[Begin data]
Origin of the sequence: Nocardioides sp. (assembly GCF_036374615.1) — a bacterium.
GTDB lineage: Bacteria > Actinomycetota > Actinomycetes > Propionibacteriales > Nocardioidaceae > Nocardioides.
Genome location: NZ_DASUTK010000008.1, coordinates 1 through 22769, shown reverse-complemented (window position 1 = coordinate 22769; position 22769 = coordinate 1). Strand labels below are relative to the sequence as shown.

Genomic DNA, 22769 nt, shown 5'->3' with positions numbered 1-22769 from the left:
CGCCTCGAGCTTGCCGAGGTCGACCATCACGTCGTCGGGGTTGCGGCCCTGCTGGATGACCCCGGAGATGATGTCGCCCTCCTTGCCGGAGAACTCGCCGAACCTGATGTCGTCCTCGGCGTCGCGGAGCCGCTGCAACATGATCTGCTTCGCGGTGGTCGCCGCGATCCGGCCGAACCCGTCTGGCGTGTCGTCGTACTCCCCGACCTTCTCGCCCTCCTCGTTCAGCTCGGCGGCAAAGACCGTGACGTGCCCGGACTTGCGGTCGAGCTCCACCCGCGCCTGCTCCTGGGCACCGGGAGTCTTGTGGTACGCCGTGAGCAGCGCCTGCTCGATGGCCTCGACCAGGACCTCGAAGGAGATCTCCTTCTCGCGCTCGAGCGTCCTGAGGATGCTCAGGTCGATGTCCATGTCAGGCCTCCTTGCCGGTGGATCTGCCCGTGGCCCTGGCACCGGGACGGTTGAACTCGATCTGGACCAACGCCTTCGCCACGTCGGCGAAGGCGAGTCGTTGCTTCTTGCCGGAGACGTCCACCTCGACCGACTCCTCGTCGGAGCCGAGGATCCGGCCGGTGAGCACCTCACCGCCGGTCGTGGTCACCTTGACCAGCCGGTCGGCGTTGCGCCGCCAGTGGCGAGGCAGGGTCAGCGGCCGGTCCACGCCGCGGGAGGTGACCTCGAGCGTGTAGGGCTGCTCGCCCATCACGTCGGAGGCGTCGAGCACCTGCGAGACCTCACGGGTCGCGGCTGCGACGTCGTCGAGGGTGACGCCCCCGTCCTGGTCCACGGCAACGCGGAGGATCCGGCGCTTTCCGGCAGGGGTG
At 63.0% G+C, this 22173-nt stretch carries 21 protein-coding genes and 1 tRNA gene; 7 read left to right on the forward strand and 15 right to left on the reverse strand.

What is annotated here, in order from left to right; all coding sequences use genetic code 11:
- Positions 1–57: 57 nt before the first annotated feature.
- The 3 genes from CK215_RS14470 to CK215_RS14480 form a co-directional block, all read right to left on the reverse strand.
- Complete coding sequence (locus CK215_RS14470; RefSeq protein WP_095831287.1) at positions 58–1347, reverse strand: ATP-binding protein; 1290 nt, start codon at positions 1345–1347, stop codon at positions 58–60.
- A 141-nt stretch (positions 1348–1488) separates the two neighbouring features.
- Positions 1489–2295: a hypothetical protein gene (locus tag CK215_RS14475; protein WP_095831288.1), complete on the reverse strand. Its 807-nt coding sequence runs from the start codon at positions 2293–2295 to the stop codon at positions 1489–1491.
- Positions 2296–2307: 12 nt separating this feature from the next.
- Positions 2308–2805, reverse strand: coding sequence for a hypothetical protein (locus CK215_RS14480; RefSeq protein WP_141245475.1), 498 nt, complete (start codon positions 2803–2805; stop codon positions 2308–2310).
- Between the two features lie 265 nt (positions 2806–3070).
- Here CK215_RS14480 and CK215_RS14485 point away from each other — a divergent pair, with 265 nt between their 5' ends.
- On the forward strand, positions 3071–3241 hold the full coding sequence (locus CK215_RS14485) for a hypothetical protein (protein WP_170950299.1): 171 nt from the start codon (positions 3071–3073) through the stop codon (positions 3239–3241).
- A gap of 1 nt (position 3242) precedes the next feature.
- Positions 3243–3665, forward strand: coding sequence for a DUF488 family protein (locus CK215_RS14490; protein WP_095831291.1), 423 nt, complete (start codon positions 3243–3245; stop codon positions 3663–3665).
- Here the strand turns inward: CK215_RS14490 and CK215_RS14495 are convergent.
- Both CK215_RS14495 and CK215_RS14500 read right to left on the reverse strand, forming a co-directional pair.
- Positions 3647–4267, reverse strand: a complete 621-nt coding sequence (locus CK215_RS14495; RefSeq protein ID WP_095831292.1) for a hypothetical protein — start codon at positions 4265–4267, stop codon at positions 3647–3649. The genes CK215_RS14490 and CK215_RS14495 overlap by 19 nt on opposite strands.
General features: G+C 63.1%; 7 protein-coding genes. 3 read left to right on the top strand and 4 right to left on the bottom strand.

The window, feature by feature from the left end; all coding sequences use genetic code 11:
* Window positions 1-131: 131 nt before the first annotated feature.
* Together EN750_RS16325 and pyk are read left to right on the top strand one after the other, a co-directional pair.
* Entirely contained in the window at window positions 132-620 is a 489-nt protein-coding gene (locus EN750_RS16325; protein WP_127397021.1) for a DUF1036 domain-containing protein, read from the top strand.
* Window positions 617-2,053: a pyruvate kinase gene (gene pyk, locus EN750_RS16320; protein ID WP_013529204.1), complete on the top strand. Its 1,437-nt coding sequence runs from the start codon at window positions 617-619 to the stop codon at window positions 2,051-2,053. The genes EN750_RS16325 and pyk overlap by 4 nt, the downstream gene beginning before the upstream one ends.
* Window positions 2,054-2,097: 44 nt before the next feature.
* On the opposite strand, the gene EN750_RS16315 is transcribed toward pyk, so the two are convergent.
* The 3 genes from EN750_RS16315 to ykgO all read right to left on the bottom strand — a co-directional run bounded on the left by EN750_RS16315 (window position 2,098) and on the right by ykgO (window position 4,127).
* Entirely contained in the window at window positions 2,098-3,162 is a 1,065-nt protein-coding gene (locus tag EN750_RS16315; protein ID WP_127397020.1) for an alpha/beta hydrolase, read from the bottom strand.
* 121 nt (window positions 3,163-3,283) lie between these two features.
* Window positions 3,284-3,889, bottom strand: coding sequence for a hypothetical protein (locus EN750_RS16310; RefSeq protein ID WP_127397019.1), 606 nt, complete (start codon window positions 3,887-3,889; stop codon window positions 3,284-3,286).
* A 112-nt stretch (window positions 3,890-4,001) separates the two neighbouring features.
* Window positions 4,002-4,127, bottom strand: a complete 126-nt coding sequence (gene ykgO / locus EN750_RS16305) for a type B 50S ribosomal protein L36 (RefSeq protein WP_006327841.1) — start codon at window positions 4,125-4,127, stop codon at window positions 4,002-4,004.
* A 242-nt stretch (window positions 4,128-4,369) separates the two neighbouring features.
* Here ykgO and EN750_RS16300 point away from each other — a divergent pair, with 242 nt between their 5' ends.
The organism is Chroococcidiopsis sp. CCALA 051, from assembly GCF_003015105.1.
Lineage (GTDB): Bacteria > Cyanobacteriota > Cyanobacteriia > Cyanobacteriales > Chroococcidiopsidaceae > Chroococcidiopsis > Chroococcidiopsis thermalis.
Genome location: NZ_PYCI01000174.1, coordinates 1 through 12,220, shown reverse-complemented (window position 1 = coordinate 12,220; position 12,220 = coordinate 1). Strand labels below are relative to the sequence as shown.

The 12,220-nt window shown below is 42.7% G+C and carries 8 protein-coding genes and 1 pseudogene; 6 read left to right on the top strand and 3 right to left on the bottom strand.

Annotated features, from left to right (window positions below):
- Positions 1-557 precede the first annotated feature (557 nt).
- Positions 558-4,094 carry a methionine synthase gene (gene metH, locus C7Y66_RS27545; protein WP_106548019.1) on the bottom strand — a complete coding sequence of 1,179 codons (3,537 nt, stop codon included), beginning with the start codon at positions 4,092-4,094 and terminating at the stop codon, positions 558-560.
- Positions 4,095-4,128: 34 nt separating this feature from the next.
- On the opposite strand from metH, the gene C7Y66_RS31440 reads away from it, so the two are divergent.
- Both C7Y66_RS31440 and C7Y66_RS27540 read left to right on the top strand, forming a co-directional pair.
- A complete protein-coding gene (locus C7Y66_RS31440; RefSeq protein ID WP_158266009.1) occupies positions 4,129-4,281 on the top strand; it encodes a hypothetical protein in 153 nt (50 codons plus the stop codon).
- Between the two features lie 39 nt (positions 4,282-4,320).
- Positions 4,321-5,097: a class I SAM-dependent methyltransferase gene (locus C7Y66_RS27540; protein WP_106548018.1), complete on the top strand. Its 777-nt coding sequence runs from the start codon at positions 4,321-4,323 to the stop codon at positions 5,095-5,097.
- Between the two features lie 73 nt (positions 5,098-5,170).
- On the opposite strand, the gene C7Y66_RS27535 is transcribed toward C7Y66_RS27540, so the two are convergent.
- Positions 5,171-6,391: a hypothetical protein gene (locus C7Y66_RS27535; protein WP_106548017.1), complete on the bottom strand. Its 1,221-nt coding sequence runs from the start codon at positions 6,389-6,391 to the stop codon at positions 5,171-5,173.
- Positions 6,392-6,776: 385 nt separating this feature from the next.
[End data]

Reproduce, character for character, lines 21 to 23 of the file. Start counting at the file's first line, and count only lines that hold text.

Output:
- Both CK215_RS14495 and CK215_RS14500 read right to left on the reverse strand, forming a co-directional pair.
- Positions 3647–4267, reverse strand: a complete 621-nt coding sequence (locus CK215_RS14495; RefSeq protein ID WP_095831292.1) for a hypothetical protein — start codon at positions 4265–4267, stop codon at positions 3647–3649. The genes CK215_RS14490 and CK215_RS14495 overlap by 19 nt on opposite strands.
General features: G+C 63.1%; 7 protein-coding genes. 3 read left to right on the top strand and 4 right to left on the bottom strand.